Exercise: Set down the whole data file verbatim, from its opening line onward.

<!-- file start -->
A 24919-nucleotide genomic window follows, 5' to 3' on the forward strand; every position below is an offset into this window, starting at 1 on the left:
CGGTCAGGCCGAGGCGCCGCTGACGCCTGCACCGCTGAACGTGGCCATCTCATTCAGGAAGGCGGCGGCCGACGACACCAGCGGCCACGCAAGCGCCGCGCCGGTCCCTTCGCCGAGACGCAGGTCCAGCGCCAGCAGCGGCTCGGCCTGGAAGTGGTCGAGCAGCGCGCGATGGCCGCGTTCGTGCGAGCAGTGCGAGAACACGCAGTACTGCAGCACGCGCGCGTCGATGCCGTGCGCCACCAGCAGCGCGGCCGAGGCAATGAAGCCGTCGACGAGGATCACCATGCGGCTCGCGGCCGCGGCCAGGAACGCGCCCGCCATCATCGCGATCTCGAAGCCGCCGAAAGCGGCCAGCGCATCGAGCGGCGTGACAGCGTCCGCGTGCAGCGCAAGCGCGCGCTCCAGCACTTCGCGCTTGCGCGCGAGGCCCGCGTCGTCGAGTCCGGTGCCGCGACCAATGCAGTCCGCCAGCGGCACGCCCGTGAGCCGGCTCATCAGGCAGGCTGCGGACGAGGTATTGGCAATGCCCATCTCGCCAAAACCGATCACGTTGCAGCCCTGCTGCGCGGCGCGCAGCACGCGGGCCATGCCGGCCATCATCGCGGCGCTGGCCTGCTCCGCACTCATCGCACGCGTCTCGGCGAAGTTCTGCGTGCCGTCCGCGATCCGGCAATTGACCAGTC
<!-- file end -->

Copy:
A 24919-nucleotide genomic window follows, 5' to 3' on the forward strand; every position below is an offset into this window, starting at 1 on the left:
CGGTCAGGCCGAGGCGCCGCTGACGCCTGCACCGCTGAACGTGGCCATCTCATTCAGGAAGGCGGCGGCCGACGACACCAGCGGCCACGCAAGCGCCGCGCCGGTCCCTTCGCCGAGACGCAGGTCCAGCGCCAGCAGCGGCTCGGCCTGGAAGTGGTCGAGCAGCGCGCGATGGCCGCGTTCGTGCGAGCAGTGCGAGAACACGCAGTACTGCAGCACGCGCGCGTCGATGCCGTGCGCCACCAGCAGCGCGGCCGAGGCAATGAAGCCGTCGACGAGGATCACCATGCGGCTCGCGGCCGCGGCCAGGAACGCGCCCGCCATCATCGCGATCTCGAAGCCGCCGAAAGCGGCCAGCGCATCGAGCGGCGTGACAGCGTCCGCGTGCAGCGCAAGCGCGCGCTCCAGCACTTCGCGCTTGCGCGCGAGGCCCGCGTCGTCGAGTCCGGTGCCGCGACCAATGCAGTCCGCCAGCGGCACGCCCGTGAGCCGGCTCATCAGGCAGGCTGCGGACGAGGTATTGGCAATGCCCATCTCGCCAAAACCGATCACGTTGCAGCCCTGCTGCGCGGCGCGCAGCACGCGGGCCATGCCGGCCATCATCGCGGCGCTGGCCTGCTCCGCACTCATCGCACGCGTCTCGGCGAAGTTCTGCGTGCCGTCCGCGATCCGGCAATTGACCAGTC